The North Coast 500 is a coastline route wrapped around the Scottish Highlands. Stretching from Inverness, on the Moray Firth, up to John O’ Groats, then west to Durness and finally south to Applecross, this is Scotland’s equivalent of Route 66… and, quite probably, the Wild Atlantic Way. It is called the North Coast 500 route and, surprise, surprise, it is 500 miles long.
Wildly scenic and forever battered by the Atlantic Ocean, this is as far north as the mainland goes. Sea stacks rise from the ocean, beaches slice into the coastline and history is built on the inhospitable environment that leads to a hard way of
Why am I telling you this? Because the North Coast 500 has one key attribute that draws the likes of you and me. It has 25 golf courses along its route… among them four of the best in the British Isles, and, in Royal Dornoch, one of the top courses in the world.
And still you ask… why am I telling you this? Because over the next three weeks I will be driving this route, playing every golf course and trying to discover what makes these courses so great, what separates Irish links golf courses from their Scottish counterparts, and, most importantly, why Scotch whisky decided to leave out the ‘e’. My geography teacher once told me that the ‘e’ in Irish whiskey stood for ‘everything’, and some taste comparisons will tell me just how true that might be. The acclaimed Glenmorangie distillery is practically next door to Royal Dornoch. Coincidence? Unlikely.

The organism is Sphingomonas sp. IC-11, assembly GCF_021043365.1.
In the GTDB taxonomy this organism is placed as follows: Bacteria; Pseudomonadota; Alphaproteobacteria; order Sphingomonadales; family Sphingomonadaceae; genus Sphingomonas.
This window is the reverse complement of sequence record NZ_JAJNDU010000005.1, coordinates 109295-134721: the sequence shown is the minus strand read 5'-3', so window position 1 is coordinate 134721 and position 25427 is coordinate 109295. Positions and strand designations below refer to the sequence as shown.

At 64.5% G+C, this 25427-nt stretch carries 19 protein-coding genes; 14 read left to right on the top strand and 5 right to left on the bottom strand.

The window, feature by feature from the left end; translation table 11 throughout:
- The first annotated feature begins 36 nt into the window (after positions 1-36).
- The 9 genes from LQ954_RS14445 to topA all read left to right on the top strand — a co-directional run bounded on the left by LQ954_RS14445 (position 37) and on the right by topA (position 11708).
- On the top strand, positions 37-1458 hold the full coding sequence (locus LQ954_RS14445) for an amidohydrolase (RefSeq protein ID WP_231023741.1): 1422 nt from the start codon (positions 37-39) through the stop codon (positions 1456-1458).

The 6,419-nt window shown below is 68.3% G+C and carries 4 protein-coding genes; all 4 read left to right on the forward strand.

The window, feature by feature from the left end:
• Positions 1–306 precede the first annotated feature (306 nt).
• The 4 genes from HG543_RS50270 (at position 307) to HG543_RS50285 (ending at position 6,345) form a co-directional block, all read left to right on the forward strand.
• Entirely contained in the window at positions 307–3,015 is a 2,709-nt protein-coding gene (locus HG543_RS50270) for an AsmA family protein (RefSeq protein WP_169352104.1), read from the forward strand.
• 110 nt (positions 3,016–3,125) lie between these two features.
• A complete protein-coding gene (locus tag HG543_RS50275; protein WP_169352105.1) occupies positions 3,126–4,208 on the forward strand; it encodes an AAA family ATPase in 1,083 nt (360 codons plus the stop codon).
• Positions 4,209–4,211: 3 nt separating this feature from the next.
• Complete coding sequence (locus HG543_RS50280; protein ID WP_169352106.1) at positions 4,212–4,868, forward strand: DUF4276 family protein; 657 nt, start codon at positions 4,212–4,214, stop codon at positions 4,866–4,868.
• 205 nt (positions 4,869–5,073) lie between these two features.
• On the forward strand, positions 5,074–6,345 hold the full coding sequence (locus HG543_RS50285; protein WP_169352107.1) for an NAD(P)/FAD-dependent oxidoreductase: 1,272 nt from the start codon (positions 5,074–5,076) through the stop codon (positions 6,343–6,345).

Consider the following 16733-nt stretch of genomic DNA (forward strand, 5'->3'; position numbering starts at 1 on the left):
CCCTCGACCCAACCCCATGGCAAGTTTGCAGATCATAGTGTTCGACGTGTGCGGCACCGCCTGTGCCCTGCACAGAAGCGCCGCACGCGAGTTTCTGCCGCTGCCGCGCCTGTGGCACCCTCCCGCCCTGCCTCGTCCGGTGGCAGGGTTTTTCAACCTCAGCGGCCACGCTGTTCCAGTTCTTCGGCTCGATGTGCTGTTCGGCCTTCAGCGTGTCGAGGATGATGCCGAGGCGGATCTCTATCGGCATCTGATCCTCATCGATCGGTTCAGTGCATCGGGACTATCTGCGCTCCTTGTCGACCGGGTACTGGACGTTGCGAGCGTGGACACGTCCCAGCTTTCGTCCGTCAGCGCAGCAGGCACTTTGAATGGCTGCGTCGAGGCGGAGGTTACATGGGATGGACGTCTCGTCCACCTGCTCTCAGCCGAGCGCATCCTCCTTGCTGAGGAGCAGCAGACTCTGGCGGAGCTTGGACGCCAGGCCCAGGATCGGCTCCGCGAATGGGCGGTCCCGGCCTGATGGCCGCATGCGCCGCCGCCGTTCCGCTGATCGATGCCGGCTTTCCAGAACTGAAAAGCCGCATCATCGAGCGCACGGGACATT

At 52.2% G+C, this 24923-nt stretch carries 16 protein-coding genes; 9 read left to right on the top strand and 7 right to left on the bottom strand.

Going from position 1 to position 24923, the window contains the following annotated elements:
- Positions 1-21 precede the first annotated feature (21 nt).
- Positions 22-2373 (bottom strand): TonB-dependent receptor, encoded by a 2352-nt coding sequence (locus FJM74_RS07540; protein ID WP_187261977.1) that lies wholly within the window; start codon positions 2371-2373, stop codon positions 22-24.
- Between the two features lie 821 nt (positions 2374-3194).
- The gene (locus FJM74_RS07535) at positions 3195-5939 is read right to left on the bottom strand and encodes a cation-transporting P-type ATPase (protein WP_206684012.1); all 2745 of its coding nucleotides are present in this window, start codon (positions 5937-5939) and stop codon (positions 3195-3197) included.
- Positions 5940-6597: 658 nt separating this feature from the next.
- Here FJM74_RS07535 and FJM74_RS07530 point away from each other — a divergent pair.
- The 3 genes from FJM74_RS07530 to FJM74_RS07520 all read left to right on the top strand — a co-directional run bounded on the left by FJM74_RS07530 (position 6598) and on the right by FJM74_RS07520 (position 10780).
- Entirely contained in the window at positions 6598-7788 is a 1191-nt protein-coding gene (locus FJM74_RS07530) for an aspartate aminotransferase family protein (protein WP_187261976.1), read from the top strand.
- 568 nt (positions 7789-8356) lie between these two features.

|Fortrose & Rosemarkie - one of the courses on the route.|
This blog will be updated regularly in the coming weeks on what Highland Scottish golf is all about but... for now... it’s about trying to figure out exactly what to bring on the journey. After all, there are so many elements to consider. What will the weather do? (Lots of rain, obviously, but temperatures should remain between 8 and 12 degrees.) What’s the most appropriate gear to bring? (or should I ask, how many sets of waterproofs and golf shoes are sufficient?) How many balls will I need/lose? What, precisely, is haggis?
The 1989 camper van that served me so well on my Irish travels has long gone. Now it’s me and a car and a long road over some of Scotland’s most dramatic coastline and across some truly hallowed fairways.
Kevin - Really looking forward to your updates. I just checked out the North Coast 500 website and their bulleted list of Activities along the route has 12 bullet items, not one of which is golf! After your trip and blog posts, I expect it to be on the top of the list. :)ReplyDelete